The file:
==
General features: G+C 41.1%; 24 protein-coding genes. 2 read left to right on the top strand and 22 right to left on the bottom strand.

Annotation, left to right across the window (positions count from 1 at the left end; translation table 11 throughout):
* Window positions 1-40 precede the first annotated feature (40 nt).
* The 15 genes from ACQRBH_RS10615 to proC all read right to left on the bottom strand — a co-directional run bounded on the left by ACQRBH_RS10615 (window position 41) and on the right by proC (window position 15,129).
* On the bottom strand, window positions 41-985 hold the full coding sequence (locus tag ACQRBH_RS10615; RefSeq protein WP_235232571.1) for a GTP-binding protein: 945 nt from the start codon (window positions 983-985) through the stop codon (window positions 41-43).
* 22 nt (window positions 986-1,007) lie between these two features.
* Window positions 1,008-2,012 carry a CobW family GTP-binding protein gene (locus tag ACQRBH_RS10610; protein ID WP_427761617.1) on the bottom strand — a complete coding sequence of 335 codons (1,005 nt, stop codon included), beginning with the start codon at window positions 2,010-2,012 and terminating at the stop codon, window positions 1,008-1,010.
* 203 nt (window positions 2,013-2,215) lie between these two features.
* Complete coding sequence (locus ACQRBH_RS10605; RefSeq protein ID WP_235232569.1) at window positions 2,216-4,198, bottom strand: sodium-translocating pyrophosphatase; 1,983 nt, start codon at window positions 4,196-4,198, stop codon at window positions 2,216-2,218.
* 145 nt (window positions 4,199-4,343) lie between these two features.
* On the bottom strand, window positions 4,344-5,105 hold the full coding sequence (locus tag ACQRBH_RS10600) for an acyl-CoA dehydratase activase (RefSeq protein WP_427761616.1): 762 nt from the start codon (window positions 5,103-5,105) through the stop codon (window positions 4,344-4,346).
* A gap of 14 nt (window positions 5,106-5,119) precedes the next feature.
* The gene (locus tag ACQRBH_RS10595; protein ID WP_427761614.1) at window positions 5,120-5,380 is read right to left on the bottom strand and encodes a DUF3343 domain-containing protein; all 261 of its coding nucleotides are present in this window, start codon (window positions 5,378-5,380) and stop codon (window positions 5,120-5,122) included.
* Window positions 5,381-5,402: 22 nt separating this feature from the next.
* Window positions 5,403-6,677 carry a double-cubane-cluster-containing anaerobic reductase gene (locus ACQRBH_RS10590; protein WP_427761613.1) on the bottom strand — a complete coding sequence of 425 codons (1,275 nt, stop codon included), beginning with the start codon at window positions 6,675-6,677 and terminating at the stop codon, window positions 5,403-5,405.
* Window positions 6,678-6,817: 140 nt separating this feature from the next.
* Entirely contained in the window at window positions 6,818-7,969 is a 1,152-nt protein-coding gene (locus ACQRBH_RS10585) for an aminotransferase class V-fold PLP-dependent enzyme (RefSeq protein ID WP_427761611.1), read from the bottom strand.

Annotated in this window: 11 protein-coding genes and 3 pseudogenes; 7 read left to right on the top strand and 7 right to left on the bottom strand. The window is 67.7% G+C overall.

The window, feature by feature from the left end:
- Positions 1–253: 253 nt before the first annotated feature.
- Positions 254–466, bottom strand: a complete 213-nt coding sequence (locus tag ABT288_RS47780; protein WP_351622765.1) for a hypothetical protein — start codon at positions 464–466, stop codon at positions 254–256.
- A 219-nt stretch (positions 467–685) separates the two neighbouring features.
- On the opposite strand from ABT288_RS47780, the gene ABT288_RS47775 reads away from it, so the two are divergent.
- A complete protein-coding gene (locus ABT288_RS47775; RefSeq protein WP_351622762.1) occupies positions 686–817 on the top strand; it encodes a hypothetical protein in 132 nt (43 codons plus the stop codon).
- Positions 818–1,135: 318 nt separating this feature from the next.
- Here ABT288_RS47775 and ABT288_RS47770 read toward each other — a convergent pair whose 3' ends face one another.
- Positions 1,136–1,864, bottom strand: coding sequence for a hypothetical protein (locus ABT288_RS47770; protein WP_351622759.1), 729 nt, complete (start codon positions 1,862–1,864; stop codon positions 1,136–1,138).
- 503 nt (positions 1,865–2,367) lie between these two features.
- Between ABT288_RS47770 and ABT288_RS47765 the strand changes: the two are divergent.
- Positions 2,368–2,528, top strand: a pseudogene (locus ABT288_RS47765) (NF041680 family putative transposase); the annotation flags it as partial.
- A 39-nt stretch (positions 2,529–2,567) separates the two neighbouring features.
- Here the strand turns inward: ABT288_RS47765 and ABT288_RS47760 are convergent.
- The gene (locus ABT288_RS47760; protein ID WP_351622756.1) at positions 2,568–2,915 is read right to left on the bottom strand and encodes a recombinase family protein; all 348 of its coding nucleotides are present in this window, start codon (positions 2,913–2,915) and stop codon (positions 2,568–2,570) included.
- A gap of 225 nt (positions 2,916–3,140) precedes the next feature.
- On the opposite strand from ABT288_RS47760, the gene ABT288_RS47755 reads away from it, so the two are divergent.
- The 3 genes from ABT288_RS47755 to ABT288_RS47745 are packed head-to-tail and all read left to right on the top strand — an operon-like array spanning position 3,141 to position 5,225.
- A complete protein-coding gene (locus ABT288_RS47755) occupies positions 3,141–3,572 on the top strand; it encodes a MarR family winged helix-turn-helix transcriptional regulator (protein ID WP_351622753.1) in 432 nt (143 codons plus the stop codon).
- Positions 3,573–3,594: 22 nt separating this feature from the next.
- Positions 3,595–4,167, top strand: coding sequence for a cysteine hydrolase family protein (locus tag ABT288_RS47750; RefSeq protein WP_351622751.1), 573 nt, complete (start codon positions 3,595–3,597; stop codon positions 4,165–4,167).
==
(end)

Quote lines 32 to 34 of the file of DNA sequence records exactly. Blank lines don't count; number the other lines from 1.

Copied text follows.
- Here the strand turns inward: ABT288_RS47765 and ABT288_RS47760 are convergent.
- The gene (locus ABT288_RS47760; protein ID WP_351622756.1) at positions 2,568–2,915 is read right to left on the bottom strand and encodes a recombinase family protein; all 348 of its coding nucleotides are present in this window, start codon (positions 2,913–2,915) and stop codon (positions 2,568–2,570) included.
- A gap of 225 nt (positions 2,916–3,140) precedes the next feature.